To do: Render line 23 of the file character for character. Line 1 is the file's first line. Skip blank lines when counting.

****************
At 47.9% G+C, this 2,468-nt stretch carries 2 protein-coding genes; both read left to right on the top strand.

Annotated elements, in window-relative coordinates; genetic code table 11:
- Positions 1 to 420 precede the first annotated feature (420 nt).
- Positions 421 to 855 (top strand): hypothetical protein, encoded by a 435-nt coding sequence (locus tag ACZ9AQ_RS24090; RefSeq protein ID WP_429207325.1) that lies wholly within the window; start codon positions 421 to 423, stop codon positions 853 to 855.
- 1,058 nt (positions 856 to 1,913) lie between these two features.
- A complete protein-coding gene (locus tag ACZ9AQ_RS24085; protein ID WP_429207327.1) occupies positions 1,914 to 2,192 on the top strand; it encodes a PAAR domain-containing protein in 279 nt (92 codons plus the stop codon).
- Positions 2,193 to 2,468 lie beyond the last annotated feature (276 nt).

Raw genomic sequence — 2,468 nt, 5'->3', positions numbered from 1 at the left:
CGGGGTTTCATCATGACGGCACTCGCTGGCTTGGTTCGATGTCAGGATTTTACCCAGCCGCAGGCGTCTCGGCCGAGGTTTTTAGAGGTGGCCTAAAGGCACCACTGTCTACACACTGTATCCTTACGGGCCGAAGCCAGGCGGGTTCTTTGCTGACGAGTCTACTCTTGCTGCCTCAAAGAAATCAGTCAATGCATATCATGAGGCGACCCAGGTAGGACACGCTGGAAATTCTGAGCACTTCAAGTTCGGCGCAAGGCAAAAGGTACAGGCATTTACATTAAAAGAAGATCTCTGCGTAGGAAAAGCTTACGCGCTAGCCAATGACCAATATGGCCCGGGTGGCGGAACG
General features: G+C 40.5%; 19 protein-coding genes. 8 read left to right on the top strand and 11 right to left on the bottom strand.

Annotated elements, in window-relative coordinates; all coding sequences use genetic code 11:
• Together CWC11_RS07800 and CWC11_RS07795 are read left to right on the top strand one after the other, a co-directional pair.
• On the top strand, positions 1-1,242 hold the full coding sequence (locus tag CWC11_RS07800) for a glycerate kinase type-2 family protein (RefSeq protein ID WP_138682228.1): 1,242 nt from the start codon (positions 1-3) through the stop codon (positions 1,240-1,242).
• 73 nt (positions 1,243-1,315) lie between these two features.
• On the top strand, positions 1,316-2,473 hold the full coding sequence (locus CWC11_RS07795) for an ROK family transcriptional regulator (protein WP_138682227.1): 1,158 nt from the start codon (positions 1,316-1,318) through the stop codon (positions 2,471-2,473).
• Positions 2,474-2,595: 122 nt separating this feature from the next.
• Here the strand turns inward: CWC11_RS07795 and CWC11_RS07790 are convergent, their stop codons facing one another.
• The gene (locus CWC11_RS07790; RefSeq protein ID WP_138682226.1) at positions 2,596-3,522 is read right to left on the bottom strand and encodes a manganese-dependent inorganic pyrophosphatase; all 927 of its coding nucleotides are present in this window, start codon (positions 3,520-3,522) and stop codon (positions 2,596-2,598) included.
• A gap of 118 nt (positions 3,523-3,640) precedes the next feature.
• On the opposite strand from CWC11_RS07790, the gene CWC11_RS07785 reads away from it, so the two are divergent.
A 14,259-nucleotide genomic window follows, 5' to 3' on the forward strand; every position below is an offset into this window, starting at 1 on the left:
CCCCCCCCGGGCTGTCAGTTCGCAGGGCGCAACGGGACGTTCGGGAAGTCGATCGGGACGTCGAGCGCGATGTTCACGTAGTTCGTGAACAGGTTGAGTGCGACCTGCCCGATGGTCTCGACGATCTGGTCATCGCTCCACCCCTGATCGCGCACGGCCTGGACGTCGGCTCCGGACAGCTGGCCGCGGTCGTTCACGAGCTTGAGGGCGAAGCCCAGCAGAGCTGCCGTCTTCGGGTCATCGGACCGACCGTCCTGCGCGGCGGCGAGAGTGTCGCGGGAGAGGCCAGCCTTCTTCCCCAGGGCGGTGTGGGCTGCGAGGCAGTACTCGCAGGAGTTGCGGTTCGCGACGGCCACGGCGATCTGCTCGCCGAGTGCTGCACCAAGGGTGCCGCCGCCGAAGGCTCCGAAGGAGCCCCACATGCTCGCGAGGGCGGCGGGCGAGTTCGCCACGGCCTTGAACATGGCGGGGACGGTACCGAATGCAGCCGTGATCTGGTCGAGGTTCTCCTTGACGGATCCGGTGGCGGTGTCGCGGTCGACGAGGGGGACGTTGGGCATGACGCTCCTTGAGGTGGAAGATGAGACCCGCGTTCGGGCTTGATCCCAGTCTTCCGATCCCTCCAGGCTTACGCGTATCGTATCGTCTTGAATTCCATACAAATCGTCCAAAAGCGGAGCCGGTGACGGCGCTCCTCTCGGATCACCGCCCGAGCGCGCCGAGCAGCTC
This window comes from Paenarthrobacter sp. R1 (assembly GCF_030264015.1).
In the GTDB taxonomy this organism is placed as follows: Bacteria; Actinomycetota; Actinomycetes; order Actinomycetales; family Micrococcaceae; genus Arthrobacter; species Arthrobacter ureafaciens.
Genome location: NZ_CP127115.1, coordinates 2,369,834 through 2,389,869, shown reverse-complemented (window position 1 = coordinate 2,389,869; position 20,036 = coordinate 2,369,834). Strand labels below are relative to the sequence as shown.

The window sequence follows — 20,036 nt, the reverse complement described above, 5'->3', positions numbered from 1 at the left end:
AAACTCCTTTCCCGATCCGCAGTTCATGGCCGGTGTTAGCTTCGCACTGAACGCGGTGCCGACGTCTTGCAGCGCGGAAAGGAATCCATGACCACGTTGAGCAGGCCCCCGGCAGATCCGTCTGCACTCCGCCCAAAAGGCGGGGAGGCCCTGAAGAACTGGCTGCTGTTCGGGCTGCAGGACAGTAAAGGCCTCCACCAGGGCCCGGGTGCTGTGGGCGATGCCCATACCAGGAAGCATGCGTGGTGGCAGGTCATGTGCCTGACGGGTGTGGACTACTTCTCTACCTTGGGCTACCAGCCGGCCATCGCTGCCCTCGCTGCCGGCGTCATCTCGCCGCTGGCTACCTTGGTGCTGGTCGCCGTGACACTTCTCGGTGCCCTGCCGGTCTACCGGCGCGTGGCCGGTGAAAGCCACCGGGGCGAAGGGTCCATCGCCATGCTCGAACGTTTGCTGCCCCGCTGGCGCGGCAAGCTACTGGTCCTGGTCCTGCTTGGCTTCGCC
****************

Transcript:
This window comes from Paenarthrobacter sp. R1 (assembly GCF_030264015.1).